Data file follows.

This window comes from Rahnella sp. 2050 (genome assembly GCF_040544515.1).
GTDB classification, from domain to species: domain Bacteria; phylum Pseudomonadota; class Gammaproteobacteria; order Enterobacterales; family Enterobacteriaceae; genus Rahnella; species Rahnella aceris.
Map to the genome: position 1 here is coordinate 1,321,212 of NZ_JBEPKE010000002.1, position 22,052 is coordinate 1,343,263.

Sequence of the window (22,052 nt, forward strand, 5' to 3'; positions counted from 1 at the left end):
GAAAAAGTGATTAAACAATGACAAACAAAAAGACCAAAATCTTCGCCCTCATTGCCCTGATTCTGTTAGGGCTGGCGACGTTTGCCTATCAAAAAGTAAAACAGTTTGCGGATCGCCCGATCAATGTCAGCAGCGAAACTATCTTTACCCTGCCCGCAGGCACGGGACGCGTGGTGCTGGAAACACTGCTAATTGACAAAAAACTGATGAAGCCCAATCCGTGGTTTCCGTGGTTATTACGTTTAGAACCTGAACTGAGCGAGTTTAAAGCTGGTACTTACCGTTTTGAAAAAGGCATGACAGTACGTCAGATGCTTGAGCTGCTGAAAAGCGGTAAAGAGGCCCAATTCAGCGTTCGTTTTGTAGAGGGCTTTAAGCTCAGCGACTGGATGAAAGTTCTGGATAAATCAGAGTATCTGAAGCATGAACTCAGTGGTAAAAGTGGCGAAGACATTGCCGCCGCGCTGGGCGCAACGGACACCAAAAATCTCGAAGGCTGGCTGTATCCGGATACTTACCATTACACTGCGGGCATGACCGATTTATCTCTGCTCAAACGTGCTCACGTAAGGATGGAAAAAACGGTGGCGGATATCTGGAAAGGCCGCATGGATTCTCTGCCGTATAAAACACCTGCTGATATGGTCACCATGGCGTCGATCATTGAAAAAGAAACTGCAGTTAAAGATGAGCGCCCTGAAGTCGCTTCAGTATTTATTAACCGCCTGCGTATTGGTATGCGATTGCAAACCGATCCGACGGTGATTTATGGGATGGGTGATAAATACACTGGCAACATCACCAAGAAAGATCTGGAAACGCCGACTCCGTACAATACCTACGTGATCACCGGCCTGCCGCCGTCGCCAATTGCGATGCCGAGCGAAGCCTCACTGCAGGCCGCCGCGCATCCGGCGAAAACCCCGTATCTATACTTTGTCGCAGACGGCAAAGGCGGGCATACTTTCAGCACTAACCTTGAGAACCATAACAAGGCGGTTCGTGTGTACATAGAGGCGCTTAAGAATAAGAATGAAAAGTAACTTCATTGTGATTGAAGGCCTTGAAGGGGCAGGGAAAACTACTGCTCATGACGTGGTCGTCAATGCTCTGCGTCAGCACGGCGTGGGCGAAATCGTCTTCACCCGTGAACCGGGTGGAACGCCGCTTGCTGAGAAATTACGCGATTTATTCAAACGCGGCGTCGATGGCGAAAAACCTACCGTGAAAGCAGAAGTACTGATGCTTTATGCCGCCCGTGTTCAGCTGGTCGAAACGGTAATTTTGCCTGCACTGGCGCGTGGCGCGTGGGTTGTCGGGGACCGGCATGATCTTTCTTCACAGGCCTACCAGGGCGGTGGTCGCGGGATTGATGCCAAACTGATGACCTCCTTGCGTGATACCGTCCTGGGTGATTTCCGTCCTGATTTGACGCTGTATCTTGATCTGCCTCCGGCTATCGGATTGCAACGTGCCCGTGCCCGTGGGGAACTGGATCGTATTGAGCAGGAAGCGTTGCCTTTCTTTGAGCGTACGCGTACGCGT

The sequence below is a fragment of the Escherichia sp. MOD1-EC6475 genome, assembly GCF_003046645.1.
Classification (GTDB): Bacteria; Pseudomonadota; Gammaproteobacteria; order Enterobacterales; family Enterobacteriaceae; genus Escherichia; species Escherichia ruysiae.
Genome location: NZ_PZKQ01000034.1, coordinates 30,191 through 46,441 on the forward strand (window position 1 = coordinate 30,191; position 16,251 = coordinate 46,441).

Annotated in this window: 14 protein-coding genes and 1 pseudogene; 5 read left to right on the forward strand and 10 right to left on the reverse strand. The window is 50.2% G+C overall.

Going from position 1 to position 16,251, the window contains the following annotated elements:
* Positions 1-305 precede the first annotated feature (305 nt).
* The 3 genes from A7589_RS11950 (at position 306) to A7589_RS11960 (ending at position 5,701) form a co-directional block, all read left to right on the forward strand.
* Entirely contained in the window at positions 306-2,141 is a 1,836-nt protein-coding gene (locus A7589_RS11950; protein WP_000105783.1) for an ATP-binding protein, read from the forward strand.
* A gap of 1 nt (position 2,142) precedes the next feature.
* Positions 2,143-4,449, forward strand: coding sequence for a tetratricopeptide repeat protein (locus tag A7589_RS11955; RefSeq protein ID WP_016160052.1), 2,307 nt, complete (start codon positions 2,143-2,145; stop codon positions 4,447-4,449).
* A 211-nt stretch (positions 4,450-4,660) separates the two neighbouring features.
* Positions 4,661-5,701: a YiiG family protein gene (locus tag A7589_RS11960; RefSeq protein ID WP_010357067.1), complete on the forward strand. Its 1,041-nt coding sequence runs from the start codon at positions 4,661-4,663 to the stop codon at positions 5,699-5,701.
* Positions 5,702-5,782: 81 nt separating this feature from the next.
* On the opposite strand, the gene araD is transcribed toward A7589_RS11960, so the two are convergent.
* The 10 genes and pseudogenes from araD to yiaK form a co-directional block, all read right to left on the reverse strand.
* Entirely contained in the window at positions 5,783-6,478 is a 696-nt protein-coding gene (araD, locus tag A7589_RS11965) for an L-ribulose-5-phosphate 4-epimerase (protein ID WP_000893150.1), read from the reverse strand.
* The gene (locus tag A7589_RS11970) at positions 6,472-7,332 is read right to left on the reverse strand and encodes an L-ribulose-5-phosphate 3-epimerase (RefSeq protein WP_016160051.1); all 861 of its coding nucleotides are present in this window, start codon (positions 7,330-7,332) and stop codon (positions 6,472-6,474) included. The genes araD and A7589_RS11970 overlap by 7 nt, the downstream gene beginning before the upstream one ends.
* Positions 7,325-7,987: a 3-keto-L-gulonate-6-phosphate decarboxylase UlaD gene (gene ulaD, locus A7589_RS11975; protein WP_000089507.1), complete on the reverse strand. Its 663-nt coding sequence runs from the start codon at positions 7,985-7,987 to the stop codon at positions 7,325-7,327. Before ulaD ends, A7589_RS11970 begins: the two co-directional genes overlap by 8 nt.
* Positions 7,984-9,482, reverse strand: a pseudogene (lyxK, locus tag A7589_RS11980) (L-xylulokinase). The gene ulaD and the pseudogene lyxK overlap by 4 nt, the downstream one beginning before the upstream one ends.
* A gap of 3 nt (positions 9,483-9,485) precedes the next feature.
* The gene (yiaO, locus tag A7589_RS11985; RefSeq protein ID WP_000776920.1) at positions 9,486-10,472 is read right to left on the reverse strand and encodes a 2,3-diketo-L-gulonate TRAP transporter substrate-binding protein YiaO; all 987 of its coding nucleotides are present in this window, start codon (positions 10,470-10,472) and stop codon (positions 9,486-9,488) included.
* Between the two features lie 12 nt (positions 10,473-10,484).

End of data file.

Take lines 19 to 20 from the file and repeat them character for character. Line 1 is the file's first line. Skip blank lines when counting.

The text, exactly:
* On the opposite strand, the gene araD is transcribed toward A7589_RS11960, so the two are convergent.
* The 10 genes and pseudogenes from araD to yiaK form a co-directional block, all read right to left on the reverse strand.